Public Accounting -- This is the providing of accounting and auditing services to a variety of customers, called clients. A CPA must be licensed by the state where the services are provided. This comes after successfully passing the Uniform CPA Exam, meeting satisfactory experience and residence requirements, and in many states, successfully passing an ethics exam. Most states now require 150 semester hours of college credit prior to sitting for the exam.
Many universities have Schools of Professional Accountancy, separate from Business Schools, which offer five year programs that meet the 150 hour requirement. Other universities offer the Master of Accountancy or Master of Business Administration with a concentration in Accountancy to meet the requirement. Naturally, if one chooses the public accounting route, becoming a CPA should be the primary goal. This means that the accounting student whose career goal is public accounting should expect to pursue five years of formal education. One can work for CPA firms without actually being a CPA, but they are prohibited from performing public accounting services in his or her own name.
Managerial Accounting -- This accountant works for one organization and provides accounting information integral to management decision making. Typically, an accounting graduate begins as a cost accountant or some other specialized area of accounting, advances through various supervisory roles, and to the corporate controller (the chief accountant) position. Some people with accounting backgrounds advance to the Chief Executive Officer position.
The corporate accountant's work is aimed at internal users more than external users, but s(he) must continue to be in tune with generally accepted accounting principles as s(he) provides information for external reports (financial statements). It is not unusual for private organizations to hire CPAs to work for their organizations as cost or managerial accountants after their public accounting experience. The Institute of Management Accountants is the professional organization that promotes the interests of accountants in private accounting. It oversees the testing and issuance of the Certified Management Accountant(CMA) certificate.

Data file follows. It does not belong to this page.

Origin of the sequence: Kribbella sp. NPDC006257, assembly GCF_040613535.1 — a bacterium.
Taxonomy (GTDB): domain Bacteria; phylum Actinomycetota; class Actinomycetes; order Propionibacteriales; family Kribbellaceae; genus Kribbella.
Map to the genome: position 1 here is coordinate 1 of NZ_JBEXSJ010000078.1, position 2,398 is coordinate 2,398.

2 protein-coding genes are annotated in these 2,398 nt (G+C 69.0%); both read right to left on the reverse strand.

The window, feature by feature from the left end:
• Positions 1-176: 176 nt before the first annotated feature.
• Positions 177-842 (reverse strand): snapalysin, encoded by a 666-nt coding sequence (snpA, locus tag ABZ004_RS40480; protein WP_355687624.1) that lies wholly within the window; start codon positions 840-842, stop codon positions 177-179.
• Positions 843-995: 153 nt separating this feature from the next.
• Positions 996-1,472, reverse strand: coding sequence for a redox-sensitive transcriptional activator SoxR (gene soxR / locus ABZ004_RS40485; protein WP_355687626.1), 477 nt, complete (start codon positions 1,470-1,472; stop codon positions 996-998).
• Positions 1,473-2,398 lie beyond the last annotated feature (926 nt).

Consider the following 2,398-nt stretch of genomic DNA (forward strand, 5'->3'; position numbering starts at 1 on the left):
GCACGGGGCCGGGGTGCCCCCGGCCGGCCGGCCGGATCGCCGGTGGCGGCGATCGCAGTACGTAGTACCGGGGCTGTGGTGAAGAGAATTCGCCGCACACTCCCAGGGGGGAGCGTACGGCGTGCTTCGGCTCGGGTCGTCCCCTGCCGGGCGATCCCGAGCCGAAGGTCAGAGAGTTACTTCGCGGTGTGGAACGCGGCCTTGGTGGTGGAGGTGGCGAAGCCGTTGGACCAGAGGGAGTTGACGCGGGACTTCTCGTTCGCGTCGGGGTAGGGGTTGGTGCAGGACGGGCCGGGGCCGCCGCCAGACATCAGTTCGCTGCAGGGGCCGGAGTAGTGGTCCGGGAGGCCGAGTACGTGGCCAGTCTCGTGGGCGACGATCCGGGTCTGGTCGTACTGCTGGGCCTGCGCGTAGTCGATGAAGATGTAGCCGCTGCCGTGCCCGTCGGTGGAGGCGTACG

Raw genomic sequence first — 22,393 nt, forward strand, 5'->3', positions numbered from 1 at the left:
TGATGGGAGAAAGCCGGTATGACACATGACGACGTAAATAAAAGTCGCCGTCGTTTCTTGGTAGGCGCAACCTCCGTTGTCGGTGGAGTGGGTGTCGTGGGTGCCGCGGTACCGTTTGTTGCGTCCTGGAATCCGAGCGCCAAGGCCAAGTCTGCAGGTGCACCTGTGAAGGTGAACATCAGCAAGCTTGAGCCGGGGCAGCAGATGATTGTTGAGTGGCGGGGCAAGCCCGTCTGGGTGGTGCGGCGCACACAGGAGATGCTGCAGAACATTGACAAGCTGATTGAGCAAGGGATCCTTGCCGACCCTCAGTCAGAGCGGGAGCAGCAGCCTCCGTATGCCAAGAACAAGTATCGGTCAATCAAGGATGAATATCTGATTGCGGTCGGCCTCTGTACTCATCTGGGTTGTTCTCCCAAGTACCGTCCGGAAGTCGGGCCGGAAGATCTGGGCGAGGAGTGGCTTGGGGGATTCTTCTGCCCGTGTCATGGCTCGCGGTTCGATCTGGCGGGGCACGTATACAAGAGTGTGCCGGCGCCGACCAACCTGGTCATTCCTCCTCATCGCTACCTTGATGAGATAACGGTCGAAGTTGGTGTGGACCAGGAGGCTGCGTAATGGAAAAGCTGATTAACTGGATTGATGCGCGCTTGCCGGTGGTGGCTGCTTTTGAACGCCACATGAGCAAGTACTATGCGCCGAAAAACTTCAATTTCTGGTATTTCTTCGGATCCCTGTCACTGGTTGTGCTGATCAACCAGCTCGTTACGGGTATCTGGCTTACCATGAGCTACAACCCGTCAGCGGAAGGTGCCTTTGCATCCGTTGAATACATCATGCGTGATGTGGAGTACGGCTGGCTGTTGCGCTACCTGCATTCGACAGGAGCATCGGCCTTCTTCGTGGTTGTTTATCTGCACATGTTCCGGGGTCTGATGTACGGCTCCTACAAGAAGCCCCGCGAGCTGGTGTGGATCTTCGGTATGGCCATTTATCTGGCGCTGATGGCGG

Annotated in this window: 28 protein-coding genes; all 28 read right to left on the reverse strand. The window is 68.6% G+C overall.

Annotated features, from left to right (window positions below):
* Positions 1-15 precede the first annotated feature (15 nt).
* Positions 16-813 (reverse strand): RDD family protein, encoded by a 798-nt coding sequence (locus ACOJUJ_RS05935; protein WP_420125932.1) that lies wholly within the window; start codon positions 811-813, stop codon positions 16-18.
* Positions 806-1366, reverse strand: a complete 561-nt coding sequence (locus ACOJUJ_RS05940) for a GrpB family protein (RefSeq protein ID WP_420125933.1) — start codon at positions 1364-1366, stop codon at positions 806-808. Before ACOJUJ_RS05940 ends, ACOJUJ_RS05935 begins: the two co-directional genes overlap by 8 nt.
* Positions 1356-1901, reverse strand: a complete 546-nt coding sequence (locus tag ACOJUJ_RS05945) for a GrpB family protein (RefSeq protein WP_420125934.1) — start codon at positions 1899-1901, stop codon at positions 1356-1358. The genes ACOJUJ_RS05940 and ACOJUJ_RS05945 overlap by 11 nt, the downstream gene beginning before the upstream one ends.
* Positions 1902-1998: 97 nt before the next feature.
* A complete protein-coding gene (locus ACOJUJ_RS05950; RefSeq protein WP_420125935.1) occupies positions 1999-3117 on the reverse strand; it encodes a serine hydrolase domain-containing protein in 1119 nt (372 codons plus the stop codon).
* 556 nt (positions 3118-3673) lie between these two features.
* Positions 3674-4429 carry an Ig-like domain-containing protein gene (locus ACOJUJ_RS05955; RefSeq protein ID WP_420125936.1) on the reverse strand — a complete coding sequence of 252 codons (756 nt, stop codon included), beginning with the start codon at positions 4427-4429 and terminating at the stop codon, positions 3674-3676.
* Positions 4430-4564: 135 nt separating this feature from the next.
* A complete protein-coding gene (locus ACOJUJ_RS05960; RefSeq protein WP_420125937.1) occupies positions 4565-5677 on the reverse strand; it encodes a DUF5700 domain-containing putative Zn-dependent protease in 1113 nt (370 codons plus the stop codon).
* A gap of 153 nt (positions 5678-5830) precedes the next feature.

Governmental Accounting -- All levels of government need accountants. At the federal level, the Treasury Department, General Accounting Office, Securities and Exchange Commission are a few examples of accounting career possibilities. State Comptrollers Offices hire many accounting graduates annually. Local governments also need the financial expertise provided by accountants.
Accounting Education -- Teaching accounting in higher education can be one of the most rewarding careers in accounting. Seeing the development in young people who are interested in accounting careers is very satisfying to accounting professors. Accounting education is also taught in Secondary Education thereby creating a need for high school accounting teachers.
Not-For-Profit Accounting -- Not-For-Profit organizations, such as United Way, are the fastest growing organizations in the United States. Additionally, many hospitals and universities fall into the not-for-profit category. They all need accountants thereby providing an excellent career avenue for accounting graduates.
Personally, I have used an accounting background for employment as an an auditor with the USDA in Indianapolis, as a field auditor for the Internal Revenue Service in Memphis, as a self-employed CPA, and, currently, in the classroom as a college professor. Career opportunities are abundant for accounting graduates.